Tyszkevyches, a powerful Polish
family renowned for their beauty
and stately bearing.

the most impressive of all being the
monastery dedicated to the Virgin Mary. The
courtyard is surrounded with thick walls with
bulwarks and a rampart. In 1648 the
monastery was decimated by Bohdan
Khmelnitsky’s Cossack host but was rebuilt in
1663, with considerable donations coming
 (3)directly from the Vatican. The monastery
boasts cells, two high belfries and a pair of
enormous churches both above and below
ground. At the time it was one of the most
impressive buildings in Ukraine and as such a
key symbol of Polish power and the Counter
Reformation. The town was a target for
Khmelnytsky’s men not only because it was a
centre of Polish power but also home to a
large Jewish population. From the 16th
century the towns advantageous geo-
graphical position on a busy trade inter-
section attracted many Jewish merchants
and tradesmen. Despite persecutions and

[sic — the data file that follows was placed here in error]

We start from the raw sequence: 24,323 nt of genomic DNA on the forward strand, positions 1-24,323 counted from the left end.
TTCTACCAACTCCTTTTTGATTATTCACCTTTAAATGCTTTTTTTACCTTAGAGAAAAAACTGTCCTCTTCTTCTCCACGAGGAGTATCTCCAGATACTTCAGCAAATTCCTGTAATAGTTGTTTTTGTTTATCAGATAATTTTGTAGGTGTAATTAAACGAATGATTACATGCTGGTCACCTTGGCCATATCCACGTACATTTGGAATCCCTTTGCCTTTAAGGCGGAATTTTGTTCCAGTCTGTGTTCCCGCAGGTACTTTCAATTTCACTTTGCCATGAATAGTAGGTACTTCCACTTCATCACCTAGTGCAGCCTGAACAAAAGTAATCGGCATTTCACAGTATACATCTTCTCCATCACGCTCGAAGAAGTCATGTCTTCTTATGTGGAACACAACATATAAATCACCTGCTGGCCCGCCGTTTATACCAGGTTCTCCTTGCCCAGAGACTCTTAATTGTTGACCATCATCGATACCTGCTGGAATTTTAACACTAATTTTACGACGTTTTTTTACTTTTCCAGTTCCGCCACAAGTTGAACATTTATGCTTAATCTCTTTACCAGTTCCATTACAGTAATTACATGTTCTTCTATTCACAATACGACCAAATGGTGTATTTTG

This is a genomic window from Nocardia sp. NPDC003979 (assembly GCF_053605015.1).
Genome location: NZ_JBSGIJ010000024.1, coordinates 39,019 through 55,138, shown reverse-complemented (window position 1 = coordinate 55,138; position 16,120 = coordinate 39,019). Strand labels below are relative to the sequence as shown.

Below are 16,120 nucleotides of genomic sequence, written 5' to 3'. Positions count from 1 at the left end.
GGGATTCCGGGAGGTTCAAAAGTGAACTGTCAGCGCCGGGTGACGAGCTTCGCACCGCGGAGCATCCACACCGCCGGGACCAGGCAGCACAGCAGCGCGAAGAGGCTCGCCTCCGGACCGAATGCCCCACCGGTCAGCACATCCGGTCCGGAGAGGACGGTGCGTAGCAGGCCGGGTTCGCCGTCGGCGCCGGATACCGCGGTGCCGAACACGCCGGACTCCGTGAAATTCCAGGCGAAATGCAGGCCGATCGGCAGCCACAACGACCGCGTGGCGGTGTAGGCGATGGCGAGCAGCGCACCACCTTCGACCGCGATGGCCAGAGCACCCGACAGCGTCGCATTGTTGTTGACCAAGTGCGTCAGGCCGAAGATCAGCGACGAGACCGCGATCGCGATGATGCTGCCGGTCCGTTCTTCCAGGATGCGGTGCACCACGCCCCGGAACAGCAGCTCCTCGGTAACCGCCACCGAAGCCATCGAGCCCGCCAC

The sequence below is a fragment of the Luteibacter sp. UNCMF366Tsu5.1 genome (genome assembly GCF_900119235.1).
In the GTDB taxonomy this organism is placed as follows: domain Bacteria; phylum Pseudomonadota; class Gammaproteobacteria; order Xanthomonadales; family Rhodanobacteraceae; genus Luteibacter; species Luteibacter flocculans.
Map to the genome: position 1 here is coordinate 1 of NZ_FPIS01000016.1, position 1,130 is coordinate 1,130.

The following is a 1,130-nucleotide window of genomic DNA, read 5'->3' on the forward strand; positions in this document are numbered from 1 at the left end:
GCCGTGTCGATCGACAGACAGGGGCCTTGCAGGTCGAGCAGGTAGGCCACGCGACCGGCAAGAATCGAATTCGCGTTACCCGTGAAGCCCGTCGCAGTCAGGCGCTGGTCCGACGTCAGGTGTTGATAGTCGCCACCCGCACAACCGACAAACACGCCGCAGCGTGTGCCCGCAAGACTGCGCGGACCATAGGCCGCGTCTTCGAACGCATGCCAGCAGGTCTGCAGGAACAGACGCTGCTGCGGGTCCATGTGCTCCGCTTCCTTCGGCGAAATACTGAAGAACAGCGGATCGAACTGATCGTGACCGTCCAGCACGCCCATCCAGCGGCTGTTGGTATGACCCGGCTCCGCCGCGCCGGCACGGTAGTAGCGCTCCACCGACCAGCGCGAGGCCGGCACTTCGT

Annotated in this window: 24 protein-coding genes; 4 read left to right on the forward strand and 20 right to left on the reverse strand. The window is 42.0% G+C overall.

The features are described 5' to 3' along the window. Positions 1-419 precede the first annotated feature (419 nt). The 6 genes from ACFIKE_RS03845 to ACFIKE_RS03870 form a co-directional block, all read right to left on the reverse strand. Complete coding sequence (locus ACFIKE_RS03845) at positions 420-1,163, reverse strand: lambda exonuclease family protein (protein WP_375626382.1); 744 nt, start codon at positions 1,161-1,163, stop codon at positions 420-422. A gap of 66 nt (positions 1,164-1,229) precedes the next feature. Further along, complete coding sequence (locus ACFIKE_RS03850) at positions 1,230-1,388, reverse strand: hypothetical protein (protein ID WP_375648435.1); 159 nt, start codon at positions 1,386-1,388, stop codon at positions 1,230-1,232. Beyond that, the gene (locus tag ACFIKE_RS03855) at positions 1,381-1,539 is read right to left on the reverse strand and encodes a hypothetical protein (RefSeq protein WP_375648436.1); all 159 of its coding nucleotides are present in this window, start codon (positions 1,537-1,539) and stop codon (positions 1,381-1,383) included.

massacres Jews continued to come to
and by the 19th century the
town, with the exception of the castle and
monastery, was overwhelmingly Jewish.
Indeed on arriving in Berdychiv, Balzac
wrote in a letter to a friend that “The
place is thoroughly Jewish, Jews are every-
where”. The church of St. Barbara, in
which Balzac married his Polish bride, was
built in 1828 with money collected from the
towns prosperous, and mainly Polish, middle
class. As a building the church is fairly stan-
dard neo-classical fare but still goes some way
in showing that Berdychiv was once a reason-
ably affluent town with pretensions. Balzac’s
bride was an embodiment of the spirit of
these times. In 1832, Evelina, a countess mar-
ried to an elderly Ukrainian landowner, wrote
to Balzac expressing admiration for his writ-
ings. Balzac was at the height of his literary
powers and received many such letters from
smitten ladies of leisure who had grown
weary of life on vast and uninteresting estates
but nonetheless the French novelist seemed